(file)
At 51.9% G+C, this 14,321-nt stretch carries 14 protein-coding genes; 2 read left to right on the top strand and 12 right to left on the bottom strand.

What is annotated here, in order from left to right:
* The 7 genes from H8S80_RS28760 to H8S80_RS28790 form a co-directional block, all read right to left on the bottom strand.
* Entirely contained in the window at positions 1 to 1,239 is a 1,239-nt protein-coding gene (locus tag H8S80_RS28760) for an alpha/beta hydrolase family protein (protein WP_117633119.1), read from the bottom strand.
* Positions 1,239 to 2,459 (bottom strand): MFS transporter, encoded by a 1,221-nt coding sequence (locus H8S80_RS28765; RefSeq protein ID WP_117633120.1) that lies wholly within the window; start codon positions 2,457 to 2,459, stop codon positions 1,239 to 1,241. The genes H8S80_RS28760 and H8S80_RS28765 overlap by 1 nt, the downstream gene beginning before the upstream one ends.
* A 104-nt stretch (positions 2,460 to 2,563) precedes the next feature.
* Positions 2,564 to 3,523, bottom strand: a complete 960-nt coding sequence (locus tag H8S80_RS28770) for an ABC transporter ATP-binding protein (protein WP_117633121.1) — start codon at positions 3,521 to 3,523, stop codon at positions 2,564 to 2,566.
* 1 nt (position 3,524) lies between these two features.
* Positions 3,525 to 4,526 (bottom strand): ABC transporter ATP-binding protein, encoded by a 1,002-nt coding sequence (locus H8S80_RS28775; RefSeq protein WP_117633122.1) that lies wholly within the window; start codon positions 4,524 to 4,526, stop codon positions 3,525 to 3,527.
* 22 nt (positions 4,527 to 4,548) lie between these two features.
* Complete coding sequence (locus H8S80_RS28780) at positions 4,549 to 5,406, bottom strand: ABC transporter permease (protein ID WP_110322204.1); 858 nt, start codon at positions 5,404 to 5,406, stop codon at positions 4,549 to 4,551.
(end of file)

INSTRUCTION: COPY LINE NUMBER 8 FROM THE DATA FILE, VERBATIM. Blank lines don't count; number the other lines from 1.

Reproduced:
* 1 nt (position 3,524) lies between these two features.